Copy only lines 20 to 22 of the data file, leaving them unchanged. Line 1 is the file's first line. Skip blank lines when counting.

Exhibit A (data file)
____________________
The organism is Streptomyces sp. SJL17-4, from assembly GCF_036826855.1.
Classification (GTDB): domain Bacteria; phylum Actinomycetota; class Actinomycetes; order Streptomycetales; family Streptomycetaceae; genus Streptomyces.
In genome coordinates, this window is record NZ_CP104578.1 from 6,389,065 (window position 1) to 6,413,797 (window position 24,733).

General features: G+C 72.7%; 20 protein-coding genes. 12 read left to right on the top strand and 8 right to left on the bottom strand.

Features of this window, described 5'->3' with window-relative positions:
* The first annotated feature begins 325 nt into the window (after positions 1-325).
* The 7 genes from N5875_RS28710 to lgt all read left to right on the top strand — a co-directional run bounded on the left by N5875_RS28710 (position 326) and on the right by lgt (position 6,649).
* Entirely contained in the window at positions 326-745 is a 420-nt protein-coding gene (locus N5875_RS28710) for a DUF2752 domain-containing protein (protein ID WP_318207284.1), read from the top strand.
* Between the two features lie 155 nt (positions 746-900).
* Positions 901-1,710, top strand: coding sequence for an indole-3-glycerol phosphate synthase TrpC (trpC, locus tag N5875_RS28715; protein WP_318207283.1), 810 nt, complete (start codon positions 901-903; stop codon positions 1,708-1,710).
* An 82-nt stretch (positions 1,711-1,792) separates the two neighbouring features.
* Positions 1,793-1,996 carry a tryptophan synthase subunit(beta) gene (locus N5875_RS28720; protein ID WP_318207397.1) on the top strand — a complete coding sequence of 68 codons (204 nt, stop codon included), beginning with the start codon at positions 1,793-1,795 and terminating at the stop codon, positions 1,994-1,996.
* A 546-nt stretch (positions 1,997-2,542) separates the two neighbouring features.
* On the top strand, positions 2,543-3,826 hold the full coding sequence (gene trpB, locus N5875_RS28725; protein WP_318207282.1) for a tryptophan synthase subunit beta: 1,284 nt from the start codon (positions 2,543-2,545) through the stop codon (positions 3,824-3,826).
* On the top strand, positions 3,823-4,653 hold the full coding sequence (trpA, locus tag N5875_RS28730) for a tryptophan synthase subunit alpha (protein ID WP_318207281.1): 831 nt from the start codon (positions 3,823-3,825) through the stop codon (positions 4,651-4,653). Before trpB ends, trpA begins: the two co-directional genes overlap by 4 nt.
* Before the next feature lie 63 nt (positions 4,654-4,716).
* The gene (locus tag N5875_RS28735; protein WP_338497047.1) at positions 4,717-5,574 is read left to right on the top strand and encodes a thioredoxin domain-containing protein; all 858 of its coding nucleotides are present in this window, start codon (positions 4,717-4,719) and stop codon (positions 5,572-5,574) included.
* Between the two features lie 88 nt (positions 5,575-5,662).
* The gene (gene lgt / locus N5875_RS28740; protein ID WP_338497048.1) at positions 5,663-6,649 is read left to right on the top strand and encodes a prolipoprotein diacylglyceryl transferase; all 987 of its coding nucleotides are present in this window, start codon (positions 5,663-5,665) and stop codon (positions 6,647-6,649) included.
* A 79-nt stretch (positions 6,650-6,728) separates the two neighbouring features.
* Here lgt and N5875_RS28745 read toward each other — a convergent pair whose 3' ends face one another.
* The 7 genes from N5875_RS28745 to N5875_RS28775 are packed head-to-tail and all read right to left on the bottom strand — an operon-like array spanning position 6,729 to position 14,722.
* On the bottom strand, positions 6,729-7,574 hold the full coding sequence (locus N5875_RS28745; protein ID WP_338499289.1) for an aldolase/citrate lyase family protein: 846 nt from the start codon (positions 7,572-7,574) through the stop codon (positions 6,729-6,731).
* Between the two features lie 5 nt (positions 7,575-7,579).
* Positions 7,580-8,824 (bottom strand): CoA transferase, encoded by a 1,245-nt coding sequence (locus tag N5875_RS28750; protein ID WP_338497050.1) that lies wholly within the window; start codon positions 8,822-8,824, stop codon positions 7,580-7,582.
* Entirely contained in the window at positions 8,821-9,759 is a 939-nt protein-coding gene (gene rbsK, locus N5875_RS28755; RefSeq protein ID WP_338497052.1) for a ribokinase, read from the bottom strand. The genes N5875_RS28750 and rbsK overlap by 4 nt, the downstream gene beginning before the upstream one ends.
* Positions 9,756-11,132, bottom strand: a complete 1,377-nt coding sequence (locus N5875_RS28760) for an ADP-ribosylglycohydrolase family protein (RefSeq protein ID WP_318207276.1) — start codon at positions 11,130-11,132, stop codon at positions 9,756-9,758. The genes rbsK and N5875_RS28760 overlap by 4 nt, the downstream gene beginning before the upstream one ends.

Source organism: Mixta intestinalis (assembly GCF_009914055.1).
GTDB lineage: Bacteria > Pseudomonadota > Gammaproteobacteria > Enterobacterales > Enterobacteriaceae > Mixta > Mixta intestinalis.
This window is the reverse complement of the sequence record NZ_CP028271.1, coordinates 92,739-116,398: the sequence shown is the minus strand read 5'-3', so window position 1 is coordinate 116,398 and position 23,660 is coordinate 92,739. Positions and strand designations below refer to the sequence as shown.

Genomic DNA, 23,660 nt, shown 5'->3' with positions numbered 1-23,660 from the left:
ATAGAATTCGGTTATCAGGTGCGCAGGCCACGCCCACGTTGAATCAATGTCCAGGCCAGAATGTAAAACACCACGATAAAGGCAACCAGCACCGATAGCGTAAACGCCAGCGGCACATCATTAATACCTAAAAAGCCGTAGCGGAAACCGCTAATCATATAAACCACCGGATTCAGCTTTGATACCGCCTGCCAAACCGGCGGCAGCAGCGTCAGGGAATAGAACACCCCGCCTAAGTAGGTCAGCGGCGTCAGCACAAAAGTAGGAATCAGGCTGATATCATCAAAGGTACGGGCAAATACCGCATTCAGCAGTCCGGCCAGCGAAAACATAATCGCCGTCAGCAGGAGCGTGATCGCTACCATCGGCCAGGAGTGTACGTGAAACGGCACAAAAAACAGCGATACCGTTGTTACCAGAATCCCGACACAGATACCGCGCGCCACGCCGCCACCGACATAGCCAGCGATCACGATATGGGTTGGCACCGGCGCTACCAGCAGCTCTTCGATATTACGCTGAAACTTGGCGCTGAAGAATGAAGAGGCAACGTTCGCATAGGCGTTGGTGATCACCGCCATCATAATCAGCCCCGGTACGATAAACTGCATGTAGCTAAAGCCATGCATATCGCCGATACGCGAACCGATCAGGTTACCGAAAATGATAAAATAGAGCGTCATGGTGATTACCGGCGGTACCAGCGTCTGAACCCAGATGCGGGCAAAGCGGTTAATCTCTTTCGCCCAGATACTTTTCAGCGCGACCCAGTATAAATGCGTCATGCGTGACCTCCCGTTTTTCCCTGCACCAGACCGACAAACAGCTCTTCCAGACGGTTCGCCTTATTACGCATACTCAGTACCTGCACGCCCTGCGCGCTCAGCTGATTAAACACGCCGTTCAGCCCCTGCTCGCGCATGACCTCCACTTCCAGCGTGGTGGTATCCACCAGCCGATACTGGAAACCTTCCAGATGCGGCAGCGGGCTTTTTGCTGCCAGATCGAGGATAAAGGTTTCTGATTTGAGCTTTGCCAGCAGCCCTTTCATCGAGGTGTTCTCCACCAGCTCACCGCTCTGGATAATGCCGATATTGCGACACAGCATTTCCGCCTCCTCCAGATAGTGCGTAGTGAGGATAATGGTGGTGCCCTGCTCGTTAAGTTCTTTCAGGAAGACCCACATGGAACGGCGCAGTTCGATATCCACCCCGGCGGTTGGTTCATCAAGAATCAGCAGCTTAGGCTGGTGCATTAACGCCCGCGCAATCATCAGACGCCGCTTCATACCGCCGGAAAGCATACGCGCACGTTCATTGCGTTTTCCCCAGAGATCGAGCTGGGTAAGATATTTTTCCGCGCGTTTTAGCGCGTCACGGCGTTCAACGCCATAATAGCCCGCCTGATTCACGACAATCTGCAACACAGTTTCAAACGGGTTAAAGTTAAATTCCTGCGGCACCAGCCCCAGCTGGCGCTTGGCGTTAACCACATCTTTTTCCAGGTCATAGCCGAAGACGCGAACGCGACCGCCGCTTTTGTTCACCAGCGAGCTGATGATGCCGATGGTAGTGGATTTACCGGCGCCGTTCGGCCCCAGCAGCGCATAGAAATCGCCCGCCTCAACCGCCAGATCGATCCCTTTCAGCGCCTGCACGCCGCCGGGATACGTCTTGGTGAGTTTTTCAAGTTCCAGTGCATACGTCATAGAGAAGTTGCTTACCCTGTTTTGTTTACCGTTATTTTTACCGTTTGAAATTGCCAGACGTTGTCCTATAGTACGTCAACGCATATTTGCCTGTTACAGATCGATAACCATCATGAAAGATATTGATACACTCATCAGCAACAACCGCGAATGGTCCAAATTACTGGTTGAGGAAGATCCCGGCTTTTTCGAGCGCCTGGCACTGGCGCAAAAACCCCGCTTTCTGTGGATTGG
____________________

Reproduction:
* A 79-nt stretch (positions 6,650-6,728) separates the two neighbouring features.
* Here lgt and N5875_RS28745 read toward each other — a convergent pair whose 3' ends face one another.
* The 7 genes from N5875_RS28745 to N5875_RS28775 are packed head-to-tail and all read right to left on the bottom strand — an operon-like array spanning position 6,729 to position 14,722.